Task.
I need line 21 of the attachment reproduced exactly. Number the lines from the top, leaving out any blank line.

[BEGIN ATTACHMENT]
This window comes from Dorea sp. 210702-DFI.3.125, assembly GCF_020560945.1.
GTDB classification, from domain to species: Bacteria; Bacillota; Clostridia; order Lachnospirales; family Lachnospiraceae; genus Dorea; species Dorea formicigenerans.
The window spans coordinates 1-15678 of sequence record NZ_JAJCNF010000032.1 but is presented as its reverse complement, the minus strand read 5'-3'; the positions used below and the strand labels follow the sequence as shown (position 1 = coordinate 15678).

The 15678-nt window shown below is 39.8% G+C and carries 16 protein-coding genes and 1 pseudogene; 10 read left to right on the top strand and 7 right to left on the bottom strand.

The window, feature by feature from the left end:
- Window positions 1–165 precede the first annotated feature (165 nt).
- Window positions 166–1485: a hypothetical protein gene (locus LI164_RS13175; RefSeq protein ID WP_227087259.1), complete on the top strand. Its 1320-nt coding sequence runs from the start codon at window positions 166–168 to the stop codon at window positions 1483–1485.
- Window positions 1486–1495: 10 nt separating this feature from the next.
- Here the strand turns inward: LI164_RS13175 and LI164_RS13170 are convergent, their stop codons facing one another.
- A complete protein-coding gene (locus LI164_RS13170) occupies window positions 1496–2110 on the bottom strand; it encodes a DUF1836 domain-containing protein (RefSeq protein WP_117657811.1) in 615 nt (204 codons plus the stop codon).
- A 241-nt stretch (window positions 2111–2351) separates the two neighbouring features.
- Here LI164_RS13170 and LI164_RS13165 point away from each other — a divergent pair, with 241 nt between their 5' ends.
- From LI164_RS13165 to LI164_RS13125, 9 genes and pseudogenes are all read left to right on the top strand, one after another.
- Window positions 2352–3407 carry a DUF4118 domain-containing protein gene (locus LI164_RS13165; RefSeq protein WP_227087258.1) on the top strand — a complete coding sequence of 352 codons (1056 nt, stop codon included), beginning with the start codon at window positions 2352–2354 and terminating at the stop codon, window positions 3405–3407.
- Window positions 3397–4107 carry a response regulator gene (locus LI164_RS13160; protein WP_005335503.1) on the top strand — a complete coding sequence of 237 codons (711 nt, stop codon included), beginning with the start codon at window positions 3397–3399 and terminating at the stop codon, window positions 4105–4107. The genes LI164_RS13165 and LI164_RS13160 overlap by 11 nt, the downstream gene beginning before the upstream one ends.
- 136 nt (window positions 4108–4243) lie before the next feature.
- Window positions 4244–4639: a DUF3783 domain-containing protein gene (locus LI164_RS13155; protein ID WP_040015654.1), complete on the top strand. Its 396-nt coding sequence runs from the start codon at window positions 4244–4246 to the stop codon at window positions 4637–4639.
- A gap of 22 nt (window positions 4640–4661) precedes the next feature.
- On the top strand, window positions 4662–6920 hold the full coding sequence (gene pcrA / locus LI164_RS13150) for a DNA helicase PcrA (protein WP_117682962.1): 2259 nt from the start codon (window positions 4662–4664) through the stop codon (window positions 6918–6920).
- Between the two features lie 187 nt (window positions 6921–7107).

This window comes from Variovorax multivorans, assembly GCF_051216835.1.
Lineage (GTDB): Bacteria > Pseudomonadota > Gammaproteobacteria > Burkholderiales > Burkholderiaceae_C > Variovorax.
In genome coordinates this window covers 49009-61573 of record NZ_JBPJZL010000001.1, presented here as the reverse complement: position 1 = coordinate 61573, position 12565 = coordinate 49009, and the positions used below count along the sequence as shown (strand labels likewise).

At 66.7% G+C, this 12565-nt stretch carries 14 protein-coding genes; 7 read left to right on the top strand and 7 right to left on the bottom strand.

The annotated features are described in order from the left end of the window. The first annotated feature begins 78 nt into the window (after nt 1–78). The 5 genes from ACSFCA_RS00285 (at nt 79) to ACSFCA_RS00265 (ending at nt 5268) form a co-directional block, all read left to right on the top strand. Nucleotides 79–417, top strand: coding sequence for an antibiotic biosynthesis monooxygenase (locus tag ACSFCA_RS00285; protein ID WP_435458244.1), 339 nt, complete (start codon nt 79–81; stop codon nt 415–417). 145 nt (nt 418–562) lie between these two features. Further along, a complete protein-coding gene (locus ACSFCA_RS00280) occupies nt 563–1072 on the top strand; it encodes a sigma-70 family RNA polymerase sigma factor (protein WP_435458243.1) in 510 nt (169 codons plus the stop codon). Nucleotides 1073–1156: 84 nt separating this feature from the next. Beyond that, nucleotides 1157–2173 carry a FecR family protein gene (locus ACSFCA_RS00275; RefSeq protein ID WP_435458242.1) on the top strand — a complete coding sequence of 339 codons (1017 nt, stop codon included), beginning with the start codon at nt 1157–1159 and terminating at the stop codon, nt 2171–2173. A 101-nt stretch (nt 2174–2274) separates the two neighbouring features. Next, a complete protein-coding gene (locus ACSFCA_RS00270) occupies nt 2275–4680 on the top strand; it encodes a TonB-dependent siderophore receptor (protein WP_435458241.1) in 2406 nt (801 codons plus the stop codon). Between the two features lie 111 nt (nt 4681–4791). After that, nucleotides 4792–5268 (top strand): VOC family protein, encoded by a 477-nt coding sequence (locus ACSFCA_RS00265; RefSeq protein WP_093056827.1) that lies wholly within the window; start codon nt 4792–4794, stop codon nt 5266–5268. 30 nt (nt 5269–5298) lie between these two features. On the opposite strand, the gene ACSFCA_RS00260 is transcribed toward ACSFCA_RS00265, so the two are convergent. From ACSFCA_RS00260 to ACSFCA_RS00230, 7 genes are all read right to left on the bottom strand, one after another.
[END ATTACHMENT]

This window comes from Variovorax multivorans, assembly GCF_051216835.1.